Gyula Foldes with friends

This is a picture of a circle of friends in our apartment around 1952-53. From left to right are my brother Endres, or Bandi Foldes, Gyuri Karpati, who is a dentist and director today, me, then Peter Nador, who lives in America today, and Peter Horanyi, who was a classmate of mine alongside Karpati. We are playing cards. Mostly we got together in our apartment. We also went hiking quite often, to the Pilis mountains. [A hill range near Budapest.] Two relationships survived from elementary school. One, Peter Held, now lives in New York and we have been friends since September 1939. We started school then and indeed lived in the same building. The other went by the name of Pali Hollander, who also lives in America, a university lecturer, who is now retired. On 6th October 1948 I went to a brothel for the first time with Held, during the fall holidays, to Madame Clarisse on 84 Kiraly Street. We went there several times until the brothels were closed and Peter left in 1949. At the end of the 1940s it was completely normal for young boys to go to brothels. My father's cousin, Uncle Arnold, who was a rich man, gave me some money for it, 100 forint. Then we would visit each other to play cards, with Szinetar, Peter Polgar, Sommer, Gyuri Szabados - my classmates. Miklos Szinetar's father, Erno, was a psychiatrist and the director of the Janos Hospital. Peter Polgar became a tax expert. I entered university in 1951. They didn't want to take me, despite the fact that my mother was a party member; at the Csengery Street surgery she was even party secretary. At that time there was a 'wise' party directive that medical dynasties weren't encouraged. But one of my mother's cousins, Imre Zador, held a high post in the medical union, he was on friendly terms with the dean of the Medical Faculty, and so I was accepted into university without any problems. There was an anti-Semitic current at university. The university party leadership was a People's College crowd. But there were many Jewish lecturers at university. We believed the Rajk trial and then again we didn't. We guessed that something was wrong, but truth is it didn't affect us. We didn't pay attention to the scale of deceit going on. There was an antisemitic current at the university. The university party leadership was a People's College crowd. But there were many Jewish lecturers at the university.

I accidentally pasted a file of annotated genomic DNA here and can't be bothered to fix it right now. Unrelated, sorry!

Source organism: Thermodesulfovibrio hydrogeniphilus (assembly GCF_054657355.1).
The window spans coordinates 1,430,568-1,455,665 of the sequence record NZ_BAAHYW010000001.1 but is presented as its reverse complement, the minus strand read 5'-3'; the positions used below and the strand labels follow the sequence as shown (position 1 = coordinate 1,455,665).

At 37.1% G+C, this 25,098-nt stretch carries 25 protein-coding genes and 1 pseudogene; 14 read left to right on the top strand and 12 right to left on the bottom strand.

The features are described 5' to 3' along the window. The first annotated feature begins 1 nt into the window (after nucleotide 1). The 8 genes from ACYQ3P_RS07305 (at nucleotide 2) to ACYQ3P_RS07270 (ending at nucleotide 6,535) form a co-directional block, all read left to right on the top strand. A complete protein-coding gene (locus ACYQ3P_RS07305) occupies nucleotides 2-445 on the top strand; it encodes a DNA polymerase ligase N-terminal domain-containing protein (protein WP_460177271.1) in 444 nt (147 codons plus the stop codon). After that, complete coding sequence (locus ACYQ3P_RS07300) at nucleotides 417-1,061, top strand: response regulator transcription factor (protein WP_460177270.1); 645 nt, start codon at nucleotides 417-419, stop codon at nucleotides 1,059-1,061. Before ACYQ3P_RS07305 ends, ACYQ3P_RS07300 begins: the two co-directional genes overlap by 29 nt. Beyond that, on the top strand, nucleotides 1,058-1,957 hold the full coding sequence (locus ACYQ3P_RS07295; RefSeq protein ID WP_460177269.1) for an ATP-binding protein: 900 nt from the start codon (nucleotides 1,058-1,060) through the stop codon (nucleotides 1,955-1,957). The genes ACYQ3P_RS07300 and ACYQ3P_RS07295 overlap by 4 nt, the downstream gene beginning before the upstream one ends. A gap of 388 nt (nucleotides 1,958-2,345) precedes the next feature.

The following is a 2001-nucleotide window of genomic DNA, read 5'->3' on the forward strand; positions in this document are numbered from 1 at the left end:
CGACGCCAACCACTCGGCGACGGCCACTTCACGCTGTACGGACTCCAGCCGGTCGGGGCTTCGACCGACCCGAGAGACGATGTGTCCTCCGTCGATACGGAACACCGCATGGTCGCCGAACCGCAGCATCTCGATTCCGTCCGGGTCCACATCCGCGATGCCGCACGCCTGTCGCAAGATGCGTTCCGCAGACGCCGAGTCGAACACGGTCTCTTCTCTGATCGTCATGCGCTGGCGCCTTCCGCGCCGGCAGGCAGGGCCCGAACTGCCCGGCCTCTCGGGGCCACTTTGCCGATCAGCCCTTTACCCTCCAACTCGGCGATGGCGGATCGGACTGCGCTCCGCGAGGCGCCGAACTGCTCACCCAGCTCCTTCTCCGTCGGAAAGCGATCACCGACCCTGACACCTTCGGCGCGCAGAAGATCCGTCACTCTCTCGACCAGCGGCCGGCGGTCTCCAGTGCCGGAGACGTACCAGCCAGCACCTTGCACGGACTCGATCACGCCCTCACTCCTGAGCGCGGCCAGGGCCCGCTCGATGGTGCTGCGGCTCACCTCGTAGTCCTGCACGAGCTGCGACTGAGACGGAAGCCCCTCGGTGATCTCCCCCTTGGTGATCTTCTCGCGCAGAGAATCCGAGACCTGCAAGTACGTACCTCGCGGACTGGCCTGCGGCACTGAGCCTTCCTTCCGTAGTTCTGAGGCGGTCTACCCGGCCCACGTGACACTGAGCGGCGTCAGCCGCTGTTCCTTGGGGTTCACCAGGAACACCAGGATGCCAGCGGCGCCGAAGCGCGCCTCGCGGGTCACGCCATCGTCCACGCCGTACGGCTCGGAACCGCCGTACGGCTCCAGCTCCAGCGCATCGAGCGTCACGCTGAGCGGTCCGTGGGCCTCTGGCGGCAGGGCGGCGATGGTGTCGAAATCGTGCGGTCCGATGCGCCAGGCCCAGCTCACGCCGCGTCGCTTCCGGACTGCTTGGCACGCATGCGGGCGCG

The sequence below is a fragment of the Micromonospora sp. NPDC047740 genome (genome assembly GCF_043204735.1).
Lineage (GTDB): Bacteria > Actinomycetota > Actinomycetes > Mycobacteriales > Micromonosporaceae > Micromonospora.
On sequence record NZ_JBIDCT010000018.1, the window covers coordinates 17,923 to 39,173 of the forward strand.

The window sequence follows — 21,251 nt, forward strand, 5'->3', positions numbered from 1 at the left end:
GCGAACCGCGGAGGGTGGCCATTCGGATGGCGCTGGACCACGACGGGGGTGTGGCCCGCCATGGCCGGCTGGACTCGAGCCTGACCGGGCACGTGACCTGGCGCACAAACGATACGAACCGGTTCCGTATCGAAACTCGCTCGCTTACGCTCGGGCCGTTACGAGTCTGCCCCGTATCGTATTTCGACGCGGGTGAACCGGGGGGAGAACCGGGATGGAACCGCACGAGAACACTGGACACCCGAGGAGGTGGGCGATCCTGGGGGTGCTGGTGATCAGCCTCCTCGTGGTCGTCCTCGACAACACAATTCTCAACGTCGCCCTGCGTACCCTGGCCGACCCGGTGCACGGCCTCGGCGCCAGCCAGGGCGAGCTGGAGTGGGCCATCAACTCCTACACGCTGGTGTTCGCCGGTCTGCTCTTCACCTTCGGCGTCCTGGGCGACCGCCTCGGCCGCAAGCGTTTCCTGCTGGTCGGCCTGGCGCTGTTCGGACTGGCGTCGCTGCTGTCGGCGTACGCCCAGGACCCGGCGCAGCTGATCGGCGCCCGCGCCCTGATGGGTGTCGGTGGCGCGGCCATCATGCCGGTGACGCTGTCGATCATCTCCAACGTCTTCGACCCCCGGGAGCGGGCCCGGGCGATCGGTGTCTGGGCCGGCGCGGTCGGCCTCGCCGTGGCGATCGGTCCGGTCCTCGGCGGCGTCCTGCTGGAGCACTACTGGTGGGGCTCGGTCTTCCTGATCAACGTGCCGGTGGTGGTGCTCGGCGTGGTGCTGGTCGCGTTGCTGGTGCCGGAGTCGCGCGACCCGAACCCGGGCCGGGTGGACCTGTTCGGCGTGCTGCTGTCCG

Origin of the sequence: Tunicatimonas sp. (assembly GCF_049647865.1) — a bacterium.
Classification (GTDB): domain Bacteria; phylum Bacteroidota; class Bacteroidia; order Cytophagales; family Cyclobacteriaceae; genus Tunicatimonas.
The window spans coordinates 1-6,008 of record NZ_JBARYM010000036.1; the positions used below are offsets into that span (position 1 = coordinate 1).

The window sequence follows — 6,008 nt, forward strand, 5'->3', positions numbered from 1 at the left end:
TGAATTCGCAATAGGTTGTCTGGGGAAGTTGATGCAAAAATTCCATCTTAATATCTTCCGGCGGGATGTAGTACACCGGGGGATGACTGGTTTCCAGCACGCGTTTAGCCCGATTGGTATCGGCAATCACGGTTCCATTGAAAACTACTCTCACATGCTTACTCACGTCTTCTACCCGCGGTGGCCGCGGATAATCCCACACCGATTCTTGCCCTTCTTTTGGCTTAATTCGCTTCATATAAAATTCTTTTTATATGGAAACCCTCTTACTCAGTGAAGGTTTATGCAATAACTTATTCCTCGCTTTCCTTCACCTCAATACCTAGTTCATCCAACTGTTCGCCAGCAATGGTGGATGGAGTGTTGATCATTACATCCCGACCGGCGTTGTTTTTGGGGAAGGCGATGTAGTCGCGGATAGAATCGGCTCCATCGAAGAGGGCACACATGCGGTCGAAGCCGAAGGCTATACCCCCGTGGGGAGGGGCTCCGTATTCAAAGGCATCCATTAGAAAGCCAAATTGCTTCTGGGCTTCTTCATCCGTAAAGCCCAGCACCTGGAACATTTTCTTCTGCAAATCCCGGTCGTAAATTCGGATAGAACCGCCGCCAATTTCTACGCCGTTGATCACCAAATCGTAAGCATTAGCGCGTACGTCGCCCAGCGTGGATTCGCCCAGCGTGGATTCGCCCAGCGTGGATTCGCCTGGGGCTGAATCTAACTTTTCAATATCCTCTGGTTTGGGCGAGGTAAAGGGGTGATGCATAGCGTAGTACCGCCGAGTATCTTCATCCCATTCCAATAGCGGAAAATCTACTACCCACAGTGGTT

Photos from this interviewee